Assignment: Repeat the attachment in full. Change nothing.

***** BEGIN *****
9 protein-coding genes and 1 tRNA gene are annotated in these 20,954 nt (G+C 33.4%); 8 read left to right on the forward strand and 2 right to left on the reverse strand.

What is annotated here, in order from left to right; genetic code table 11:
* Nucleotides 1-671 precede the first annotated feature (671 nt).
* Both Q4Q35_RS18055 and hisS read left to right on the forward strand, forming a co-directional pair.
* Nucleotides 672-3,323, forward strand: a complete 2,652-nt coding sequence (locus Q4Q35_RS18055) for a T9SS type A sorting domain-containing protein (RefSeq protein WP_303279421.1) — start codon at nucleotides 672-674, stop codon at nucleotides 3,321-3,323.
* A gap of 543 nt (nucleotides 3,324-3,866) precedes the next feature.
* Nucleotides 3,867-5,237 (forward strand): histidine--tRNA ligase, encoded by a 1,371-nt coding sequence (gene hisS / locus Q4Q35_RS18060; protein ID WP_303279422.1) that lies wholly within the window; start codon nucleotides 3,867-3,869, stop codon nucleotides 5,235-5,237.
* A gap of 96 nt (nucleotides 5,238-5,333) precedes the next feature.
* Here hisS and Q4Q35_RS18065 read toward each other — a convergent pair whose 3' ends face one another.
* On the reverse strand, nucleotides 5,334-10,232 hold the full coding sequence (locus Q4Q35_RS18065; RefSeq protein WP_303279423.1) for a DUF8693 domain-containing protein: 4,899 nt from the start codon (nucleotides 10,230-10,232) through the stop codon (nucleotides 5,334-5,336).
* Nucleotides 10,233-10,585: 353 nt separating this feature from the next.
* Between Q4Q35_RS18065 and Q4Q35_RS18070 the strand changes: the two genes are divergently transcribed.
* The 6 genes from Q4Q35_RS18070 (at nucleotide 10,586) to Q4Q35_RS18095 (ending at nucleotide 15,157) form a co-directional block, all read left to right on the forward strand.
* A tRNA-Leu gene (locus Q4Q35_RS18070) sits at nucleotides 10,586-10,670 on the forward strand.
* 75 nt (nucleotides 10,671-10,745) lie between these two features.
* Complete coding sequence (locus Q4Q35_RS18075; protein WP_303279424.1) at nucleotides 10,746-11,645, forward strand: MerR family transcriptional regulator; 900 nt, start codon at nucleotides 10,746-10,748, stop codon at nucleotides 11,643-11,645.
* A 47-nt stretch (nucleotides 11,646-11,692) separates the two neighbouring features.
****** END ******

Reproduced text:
9 protein-coding genes and 1 tRNA gene are annotated in these 20,954 nt (G+C 33.4%); 8 read left to right on the forward strand and 2 right to left on the reverse strand.

What is annotated here, in order from left to right; genetic code table 11:
* Nucleotides 1-671 precede the first annotated feature (671 nt).
* Both Q4Q35_RS18055 and hisS read left to right on the forward strand, forming a co-directional pair.
* Nucleotides 672-3,323, forward strand: a complete 2,652-nt coding sequence (locus Q4Q35_RS18055) for a T9SS type A sorting domain-containing protein (RefSeq protein WP_303279421.1) — start codon at nucleotides 672-674, stop codon at nucleotides 3,321-3,323.
* A gap of 543 nt (nucleotides 3,324-3,866) precedes the next feature.
* Nucleotides 3,867-5,237 (forward strand): histidine--tRNA ligase, encoded by a 1,371-nt coding sequence (gene hisS / locus Q4Q35_RS18060; protein ID WP_303279422.1) that lies wholly within the window; start codon nucleotides 3,867-3,869, stop codon nucleotides 5,235-5,237.
* A gap of 96 nt (nucleotides 5,238-5,333) precedes the next feature.
* Here hisS and Q4Q35_RS18065 read toward each other — a convergent pair whose 3' ends face one another.
* On the reverse strand, nucleotides 5,334-10,232 hold the full coding sequence (locus Q4Q35_RS18065; RefSeq protein WP_303279423.1) for a DUF8693 domain-containing protein: 4,899 nt from the start codon (nucleotides 10,230-10,232) through the stop codon (nucleotides 5,334-5,336).
* Nucleotides 10,233-10,585: 353 nt separating this feature from the next.
* Between Q4Q35_RS18065 and Q4Q35_RS18070 the strand changes: the two genes are divergently transcribed.
* The 6 genes from Q4Q35_RS18070 (at nucleotide 10,586) to Q4Q35_RS18095 (ending at nucleotide 15,157) form a co-directional block, all read left to right on the forward strand.
* A tRNA-Leu gene (locus Q4Q35_RS18070) sits at nucleotides 10,586-10,670 on the forward strand.
* 75 nt (nucleotides 10,671-10,745) lie between these two features.
* Complete coding sequence (locus Q4Q35_RS18075; protein WP_303279424.1) at nucleotides 10,746-11,645, forward strand: MerR family transcriptional regulator; 900 nt, start codon at nucleotides 10,746-10,748, stop codon at nucleotides 11,643-11,645.
* A 47-nt stretch (nucleotides 11,646-11,692) separates the two neighbouring features.